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South Indian Portraits
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South Indian Portraits
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Description
Back of the Book

The Book deals extensively with the different types of sculptures and portraits found in various temples and elsewhere and how they found important places in monuments and temples. Portrait-sculptures have been discovered in almost every part of India, and we can now point to specimens representative of the work of almost every period in the history of Indian sculpture. Nowhere in India, however has the art had so persistent a life as in South India or such a creditable record of achievement, and nowhere else has the art drawn its inspiration more freely from the fondest beliefs and the clearest convictions of the people. The south Indian sculptor was not a flunkey devoting his talents to the immortalizing of the facial lineament of the rich and the powerful; his chisel was very frequently employed in carving the features of those who, though lowly, were yet endowed richly with the rare virtue of faith.

Literary works in the various languages of India do not generally allude to this class of sculptures. A few references in Sanskrit literature are utilised later in discussing the evolution of portrait sculpture. The earliest Tamil literature now available contains indications of the popularity of sculptures portraying human beings. Fully illustrated with samples from various sources this book will be an important contribution to the art and history of south Indian Archeology and Iconography.

Preface

BECOMING interested in the subject of this book in 1921, I pursued my inquiries for some years, and about the middle of 1925, I wrote a short book embodying the results of my studies. A well-known journal devoted to Art undertook to publish the work in its pages, but in 1927 it abandoned the project all of a sudden, though the matter had been in type for months. In December 1927 my friend Mr. K Rama- kotisvara Rao, started publishing the work in instalments in his excellent journal, the Triveni. "When three instalments had appeared, the India Society, London, kindly agreed in April 1928 to bring the work out as one of its publications, and, thereupon the publication of the work in the Triveni was stopped. Later, the India Society decided to publish only the earlier chapters of the work: those chapters are now in the press and will be shortly published under the title, Portrait Sculpture in South India. The later chapters have gone into the present book, and as they form the sequel to the earlier chapters, this book is the complement to the book which is being published by the India Society. With the view, however, of ensuring a complete presentation of the subject in the present book I wrote two brief chapters for it, Chapters I and V, into which I compressed the data which are set out in full detail in the other book: the summary is bald and meagre, but in fairness to the India Society, I could not make it fuller. The book thus evolved was published serially between June and August of this year in the Hindu Illustrated Weekly, Madras, and I am now republishing it in this form with the kind permission of the proprietors of that journal. I have slightly recast the matter in some places, but I am afraid I might have succeeded only in adding obscurity to obscurity.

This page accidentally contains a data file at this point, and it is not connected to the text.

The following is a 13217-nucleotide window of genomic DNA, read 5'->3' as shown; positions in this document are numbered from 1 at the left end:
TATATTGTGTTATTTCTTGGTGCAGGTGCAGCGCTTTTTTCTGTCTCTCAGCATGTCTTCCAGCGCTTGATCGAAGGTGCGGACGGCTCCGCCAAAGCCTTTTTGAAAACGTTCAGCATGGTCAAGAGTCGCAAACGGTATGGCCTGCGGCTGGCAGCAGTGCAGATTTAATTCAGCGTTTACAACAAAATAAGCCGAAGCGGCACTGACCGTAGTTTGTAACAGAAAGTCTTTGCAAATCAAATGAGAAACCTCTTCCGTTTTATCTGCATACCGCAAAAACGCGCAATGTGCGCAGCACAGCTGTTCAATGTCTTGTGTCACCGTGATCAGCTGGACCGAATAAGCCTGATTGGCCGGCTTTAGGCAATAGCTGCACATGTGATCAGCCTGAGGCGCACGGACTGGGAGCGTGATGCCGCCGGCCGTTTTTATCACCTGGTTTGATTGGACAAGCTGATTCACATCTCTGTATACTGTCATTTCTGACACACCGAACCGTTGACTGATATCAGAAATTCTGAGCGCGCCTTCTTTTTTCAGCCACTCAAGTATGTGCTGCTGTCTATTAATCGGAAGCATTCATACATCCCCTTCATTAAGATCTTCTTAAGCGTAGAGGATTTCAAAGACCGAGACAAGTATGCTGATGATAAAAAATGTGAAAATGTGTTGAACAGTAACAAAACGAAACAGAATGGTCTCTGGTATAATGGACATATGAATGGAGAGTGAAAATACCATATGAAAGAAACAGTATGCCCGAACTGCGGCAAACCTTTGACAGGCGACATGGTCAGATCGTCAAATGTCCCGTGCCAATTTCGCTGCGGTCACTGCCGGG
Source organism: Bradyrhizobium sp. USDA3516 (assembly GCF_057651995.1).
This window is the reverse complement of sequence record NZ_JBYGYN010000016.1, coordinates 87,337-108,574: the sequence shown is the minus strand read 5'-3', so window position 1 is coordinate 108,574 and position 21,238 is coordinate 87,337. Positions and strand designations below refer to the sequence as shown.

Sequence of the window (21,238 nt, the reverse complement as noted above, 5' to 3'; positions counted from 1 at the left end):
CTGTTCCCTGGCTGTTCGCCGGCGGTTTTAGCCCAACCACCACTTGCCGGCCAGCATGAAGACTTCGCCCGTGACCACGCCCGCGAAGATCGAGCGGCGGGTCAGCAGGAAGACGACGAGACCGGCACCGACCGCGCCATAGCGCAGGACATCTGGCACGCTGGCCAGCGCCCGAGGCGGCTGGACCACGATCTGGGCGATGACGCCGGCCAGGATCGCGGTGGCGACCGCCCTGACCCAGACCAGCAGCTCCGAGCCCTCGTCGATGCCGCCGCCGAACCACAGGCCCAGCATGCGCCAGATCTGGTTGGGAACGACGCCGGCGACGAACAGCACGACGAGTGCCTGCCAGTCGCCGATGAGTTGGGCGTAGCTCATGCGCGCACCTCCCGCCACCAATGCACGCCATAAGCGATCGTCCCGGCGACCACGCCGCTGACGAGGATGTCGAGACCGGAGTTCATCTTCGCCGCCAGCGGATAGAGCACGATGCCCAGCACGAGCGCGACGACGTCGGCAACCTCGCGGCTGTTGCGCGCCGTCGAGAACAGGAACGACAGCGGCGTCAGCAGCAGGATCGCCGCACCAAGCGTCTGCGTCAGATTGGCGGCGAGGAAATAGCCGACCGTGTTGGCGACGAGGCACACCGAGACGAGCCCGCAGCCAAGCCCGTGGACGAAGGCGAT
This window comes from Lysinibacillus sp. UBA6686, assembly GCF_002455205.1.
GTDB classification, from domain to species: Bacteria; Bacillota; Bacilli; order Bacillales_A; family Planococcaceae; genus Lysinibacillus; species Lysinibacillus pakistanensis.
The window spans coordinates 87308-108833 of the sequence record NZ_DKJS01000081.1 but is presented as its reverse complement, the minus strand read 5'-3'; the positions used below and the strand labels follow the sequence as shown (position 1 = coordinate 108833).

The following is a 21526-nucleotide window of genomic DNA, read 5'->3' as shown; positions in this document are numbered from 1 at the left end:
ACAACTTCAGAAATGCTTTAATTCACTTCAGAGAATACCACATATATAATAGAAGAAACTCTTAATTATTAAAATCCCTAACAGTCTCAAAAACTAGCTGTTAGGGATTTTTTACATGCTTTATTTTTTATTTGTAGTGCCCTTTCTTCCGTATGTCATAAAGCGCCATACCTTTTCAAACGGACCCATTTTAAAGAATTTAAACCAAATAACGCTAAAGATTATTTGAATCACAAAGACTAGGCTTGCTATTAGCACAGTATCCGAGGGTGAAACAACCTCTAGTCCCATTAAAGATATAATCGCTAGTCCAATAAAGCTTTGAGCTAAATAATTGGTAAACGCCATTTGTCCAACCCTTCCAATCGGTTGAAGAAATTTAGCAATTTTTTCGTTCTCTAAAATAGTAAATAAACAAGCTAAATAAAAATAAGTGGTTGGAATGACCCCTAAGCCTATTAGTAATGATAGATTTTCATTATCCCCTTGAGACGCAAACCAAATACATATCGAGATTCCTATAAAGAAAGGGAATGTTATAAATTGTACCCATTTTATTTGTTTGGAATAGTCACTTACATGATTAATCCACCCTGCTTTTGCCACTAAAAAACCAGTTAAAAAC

No pains have been spared to make this book as distinct as may be from the India Society's publication in respect of both the letter-press and the illustrations, and I trust that each would serve as a complement to the other. Per-haps I may add that with a view to avoid repetition of references I have not given in this book such references as have been given in the other.

Though manuscripts of these two books, in their many forms and at various stages, have been in circulation among scholars since 1925, only one attempt to utilise and yet fore-stall my work has come to my notice: the production being ineffective, even as a summary of my work, I have ignored it altogether.

My thanks are due in full measure to a kind friend who has drawn specially for this book, the line-sketches used as illustrations. He prefers to remain anonymous and I greatly regret that I am unable to mention his name. Photographic fidelity has not been aimed at in the sketches, but they possess the all too rare quality of suggestiveness. The exposition of the theme of this book has proceeded on lines which have made it impossible for the illustrations to be inserted in juxta position with the references to them in the letter-press: I regret the divorce between text and illustration, but I am not able to mend it.

I am under deep obligation to my friend, Mr. V Narayanan, M.A., M.L., Advocate, Madras, for kindy discussing the subject with me in some of its aspects.

I must confess that the conclusions presented in this book must necessarily be tentative till the various sastras, inclusive of the silpa, the agama and the tantra, and the diverse beliefs, practices and customs of the people have been studied with some approach to thoroughness. An humble attempt in that direction will be found in a work, The Evolution of the Temple, which I hope to complete shortly.

Contents

  Preface  
  Illustrations  
  Acknowledgements  
1 Presistent Art 1-8
2 The Element of Portraiture 9-23
3 The Craving for Portraiture 24-33
4 Statues for Worship 34-40
5 Memorial Stones 41-44
6 Memorial Temples 45-62
7 Statues ro Ancestors 63-85
8 Origins 69-85
9 Conclusion 86-88

Sample Pages






South Indian Portraits

Item Code:
NAH818
Cover:
Paperback